Film Feature: Picks the 2012 Oscar Winners

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CHICAGO – Content Director Brian Tallerico and Staff Writers Matt Fagerholm, Tim Martens and Patrick McDonald have merged their movie-loving minds and come up with the ultimate Oscar preview.

Win your office pool, impress your friends, and propose a toast to the nominees that should have been when The 84th Annual Academy Awards are broadcast on Sunday, February 26th, 2012 at 7pm CST. And be sure to use the in-feature links to see our coverage of all the nominees.


The Artist
The Artist
Photo credit: The Weinstein Company

The Artist
The Descendants
Extremely Loud & Incredibly Close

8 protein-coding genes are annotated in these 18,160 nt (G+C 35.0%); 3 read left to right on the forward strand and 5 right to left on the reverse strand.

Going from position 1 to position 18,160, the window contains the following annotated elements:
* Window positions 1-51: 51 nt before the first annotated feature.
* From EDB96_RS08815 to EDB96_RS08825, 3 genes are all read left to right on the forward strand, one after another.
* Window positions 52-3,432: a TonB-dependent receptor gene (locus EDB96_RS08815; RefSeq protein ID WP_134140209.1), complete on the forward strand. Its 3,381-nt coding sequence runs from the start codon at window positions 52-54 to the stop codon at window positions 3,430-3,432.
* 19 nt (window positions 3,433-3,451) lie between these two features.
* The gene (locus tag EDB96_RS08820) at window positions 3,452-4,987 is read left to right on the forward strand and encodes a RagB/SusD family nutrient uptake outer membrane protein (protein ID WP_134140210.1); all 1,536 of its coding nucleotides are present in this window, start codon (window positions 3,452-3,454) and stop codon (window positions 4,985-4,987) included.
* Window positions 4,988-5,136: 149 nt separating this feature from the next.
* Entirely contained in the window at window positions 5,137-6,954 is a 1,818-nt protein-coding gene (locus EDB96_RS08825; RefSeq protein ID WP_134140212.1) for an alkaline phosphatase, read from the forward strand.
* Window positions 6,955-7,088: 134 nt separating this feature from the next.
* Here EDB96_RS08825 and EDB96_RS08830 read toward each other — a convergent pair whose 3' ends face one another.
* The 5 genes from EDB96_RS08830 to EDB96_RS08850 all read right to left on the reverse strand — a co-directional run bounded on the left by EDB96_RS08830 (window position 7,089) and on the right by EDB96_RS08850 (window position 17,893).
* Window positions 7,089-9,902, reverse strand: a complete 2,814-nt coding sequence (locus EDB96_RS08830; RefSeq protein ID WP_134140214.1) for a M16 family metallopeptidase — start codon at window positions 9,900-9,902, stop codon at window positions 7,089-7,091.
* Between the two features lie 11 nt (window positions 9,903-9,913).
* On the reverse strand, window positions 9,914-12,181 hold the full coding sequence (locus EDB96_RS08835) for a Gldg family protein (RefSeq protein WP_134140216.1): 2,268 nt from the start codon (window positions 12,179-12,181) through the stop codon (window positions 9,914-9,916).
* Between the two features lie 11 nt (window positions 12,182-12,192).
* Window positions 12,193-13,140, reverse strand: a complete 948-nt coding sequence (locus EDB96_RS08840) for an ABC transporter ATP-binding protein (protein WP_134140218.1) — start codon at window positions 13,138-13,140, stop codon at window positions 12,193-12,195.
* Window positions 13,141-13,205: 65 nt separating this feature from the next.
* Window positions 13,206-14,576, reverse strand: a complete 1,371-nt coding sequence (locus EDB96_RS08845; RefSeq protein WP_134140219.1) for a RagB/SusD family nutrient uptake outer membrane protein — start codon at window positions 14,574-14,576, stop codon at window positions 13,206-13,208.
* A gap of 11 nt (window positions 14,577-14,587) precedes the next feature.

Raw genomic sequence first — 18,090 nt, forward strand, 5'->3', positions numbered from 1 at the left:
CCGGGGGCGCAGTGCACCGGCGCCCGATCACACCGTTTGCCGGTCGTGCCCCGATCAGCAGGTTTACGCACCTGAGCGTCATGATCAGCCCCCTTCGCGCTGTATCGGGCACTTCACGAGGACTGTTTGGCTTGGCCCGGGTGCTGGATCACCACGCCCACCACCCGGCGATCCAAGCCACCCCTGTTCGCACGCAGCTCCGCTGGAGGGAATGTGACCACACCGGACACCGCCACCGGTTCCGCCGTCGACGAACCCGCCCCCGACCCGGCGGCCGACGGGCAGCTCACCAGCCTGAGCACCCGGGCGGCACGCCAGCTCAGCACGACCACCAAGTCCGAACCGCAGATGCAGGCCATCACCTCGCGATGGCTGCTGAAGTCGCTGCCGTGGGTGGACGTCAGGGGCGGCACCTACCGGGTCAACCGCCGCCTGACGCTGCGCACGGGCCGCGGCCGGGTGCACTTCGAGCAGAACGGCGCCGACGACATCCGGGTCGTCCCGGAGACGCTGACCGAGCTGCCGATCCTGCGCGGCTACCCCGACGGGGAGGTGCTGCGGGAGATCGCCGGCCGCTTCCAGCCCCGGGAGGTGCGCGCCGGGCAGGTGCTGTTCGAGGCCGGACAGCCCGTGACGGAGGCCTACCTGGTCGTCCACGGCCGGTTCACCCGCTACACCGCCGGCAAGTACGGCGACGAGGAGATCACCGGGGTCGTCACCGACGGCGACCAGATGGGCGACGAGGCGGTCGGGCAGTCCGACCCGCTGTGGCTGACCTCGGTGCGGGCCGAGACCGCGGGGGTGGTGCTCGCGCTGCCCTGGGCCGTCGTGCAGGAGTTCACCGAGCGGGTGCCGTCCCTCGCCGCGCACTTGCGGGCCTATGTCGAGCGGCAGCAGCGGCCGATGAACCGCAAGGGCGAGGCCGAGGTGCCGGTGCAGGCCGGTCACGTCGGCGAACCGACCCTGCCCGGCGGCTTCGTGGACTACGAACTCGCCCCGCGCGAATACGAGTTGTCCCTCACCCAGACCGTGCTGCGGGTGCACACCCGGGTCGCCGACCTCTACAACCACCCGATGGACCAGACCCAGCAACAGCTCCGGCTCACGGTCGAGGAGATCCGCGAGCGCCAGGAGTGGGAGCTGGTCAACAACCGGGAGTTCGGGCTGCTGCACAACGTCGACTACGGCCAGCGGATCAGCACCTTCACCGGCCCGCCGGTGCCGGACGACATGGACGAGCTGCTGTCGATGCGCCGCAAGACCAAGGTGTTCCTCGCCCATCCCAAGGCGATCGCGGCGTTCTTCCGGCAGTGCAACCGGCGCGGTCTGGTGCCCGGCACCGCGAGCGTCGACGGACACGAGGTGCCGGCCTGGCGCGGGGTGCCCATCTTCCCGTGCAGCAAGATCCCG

The Help
Midnight in Paris
The Tree of Life
War Horse

WILL WIN: “The Artist”
SHOULD WIN: “The Tree of Life”

Another year, another Weinstein dominance. Just as he did last year with “The King’s Speech,” the consensus is that Harvey and company will campaign Michel Hazanavicius’ “The Artist” to five-to-seven Oscars, including Best Picture. All four of the HC experts predict that first silent, full-frame movie in generations will win the big prize on Oscar evening. Wouldn’t it be nice if none of us agreed and we could fight it out death match style? Ah well. We’ll have to look for other categories for that kind of fun.

As Tim says, “While “Hugo” has tried to make a run at the top prize (and received the most nominations) and “The Descendants” is still a possibility, “The Artist” has rolled through award season with wins everywhere.” Matt’s a little harsh on the unanimous prediction- — ““The Artist” succeeds as an endearing, ingenious homage to the silent era that leaves the viewer feeling like a million bucks. Yet there’s little substance beneath its clever style and deliberately derivative plot line.”